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Kyle Says Arctic is a Forgettable Snooze

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There is nothing in movies quite as satisfying as a good survival film. We, as an audience like to put ourselves into the situation and figure out if we would be able to survive. We have seen survival films in all situations whether it is out at sea or on an island. Arctic takes place in the frozen tundra which seems like hell itself. Can this latest film be more than a generic tale we’ve seen before? Unfortunately, not. While having some redeeming qualities, Arctic falls into the trap of just not knowing what to do with its story and as a result, feels just as lost as its protagonist.

Arctic tells the story of a man who apparently had a plane crash in the Antarctic and has been trapped there since. One day, a helicopter crashes near him and instead of being rescued, he has to rescue the survivor of that accident. That’s it. There really is nothing else more to say about this movie, story-wise. A polar bear shows up, there’s a snow storm, but really there is nothing done with those elements and we get the same thing over and over again. You never feel like there is any genuine danger because the main character is so capable that there is nothing to worry about. Problem is, we don’t ever care for this character. We are given no name, how long he has been there, where he’s from, why he was flying over this tundra, or how he has survived so long. Had I not seen the crashed plane, I would just think he has been living out there on his own by choice. What we get is a boring story that repeats the same elements over and over again that loses the attention of the audience. We don’t need to see him go to sleep or check his rocks every single day.

The redeeming quality of this film is the star Mads Mikkelsen, and the cinematography from Tomas Orn Tomasson. Mads is a fantastic actor who has been consistently delivering great performance after great performance and receiving little to no recognition. The same can be said here. He is what keeps this film from becoming completely boring. In this film, Mikkelsen makes us feel the pain he is going through even when the story has a hard time showing that. He has the wear and tear on his face that resembles experience and someone that does not give up in what seems to be overwhelming odds. You believe he always has a chance because Mikkelsen is so believable in the otherwise unremarkable role. The cinematography here is also just gorgeous. We see beautiful shots of lavish landscapes of the snow and mountains. They make the most with what they are given to make the scenery feel like a character itself. There is this gasping overhead shot of a message our main character has drawn in the snow that is visually stunning. All the visuals here are astounding, even the polar bear who shows up for two scenes and does nothing of note.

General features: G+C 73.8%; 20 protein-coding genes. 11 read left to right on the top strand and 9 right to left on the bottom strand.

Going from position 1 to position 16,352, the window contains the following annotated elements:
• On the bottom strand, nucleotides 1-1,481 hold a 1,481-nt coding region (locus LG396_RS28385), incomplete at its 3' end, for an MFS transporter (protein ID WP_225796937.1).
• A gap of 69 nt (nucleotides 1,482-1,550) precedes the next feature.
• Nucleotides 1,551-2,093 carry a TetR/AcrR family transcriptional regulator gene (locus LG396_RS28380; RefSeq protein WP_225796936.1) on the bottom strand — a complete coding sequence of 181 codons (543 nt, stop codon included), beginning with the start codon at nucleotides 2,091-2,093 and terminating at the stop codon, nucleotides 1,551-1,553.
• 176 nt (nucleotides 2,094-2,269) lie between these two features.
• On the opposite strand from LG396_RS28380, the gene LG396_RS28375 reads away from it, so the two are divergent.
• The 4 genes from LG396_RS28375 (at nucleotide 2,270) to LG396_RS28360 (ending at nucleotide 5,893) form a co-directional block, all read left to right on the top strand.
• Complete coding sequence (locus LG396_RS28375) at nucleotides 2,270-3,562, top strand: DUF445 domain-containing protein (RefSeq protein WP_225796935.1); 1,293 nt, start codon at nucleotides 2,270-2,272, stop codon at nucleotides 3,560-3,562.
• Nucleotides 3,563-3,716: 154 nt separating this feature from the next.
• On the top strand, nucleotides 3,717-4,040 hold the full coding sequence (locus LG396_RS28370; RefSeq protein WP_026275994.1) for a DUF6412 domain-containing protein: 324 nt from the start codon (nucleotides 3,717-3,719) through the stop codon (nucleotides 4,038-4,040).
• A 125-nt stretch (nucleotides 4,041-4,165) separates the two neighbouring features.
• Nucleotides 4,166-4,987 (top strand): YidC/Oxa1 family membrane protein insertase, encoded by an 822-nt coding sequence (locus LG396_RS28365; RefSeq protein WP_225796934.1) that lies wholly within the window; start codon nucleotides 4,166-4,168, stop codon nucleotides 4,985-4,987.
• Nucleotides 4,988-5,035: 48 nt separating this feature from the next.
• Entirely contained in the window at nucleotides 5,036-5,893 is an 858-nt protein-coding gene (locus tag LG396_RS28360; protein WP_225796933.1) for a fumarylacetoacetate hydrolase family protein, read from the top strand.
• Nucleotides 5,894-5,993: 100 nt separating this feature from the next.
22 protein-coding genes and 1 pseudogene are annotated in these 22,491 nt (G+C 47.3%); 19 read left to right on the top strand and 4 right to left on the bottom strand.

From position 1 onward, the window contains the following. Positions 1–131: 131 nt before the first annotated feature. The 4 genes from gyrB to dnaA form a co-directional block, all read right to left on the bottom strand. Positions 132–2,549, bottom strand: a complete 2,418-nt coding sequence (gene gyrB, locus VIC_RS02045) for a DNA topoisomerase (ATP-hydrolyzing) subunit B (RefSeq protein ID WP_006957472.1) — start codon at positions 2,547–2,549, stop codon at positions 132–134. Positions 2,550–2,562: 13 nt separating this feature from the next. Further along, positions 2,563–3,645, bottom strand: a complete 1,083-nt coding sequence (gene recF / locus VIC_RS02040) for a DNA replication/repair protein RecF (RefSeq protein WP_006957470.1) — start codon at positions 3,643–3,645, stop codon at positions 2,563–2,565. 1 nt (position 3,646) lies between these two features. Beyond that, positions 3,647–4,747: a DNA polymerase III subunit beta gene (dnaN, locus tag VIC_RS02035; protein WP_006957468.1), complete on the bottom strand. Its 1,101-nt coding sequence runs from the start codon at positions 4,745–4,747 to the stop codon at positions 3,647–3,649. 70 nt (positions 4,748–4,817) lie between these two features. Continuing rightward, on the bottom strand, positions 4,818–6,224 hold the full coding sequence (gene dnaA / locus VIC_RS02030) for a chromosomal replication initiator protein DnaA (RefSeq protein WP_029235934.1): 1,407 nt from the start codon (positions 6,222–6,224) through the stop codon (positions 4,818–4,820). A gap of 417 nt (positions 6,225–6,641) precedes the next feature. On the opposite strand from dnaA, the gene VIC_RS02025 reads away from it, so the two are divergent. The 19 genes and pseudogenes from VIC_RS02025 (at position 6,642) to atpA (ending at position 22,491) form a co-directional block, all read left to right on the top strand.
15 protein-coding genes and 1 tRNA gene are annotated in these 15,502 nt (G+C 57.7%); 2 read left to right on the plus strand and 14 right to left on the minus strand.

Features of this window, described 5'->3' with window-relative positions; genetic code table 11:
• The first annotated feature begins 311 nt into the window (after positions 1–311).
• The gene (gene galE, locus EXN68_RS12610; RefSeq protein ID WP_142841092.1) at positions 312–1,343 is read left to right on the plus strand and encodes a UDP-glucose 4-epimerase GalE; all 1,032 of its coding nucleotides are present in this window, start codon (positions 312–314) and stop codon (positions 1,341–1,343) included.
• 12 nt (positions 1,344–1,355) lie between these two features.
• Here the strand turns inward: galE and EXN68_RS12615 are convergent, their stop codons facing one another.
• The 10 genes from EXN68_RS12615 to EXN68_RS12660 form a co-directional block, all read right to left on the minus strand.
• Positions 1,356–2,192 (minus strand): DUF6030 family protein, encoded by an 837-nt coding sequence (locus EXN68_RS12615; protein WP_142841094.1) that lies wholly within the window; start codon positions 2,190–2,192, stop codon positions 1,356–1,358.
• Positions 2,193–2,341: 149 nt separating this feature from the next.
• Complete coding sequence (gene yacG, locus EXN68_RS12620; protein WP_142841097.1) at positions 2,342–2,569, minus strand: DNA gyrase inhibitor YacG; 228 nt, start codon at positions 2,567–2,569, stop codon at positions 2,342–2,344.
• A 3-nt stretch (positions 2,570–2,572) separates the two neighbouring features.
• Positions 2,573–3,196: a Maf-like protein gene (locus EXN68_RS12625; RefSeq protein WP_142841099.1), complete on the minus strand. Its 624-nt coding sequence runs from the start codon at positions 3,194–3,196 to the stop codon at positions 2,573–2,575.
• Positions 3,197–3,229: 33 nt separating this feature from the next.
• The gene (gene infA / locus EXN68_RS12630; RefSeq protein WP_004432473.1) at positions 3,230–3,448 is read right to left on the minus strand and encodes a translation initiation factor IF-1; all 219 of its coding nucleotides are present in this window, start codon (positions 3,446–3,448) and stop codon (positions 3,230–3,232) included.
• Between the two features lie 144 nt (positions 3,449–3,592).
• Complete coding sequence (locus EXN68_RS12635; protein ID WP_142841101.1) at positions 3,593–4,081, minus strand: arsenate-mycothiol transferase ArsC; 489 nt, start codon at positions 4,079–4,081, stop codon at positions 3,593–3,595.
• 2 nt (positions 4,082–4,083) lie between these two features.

In the end, Arctic is a film that suffers heavily from an uncertain direction and plays as an idea someone had but didn’t know what to do with. I never say an actor is wasted when they have a small role, an actor is wasted when they give a great performance in material unworthy of the performance and that is exactly what happens here. If you see this, see it for Mikkelsen’s performance alone but otherwise this one will fall into the vacuum pretty quickly.

The Verdict: 2.5/5 Stars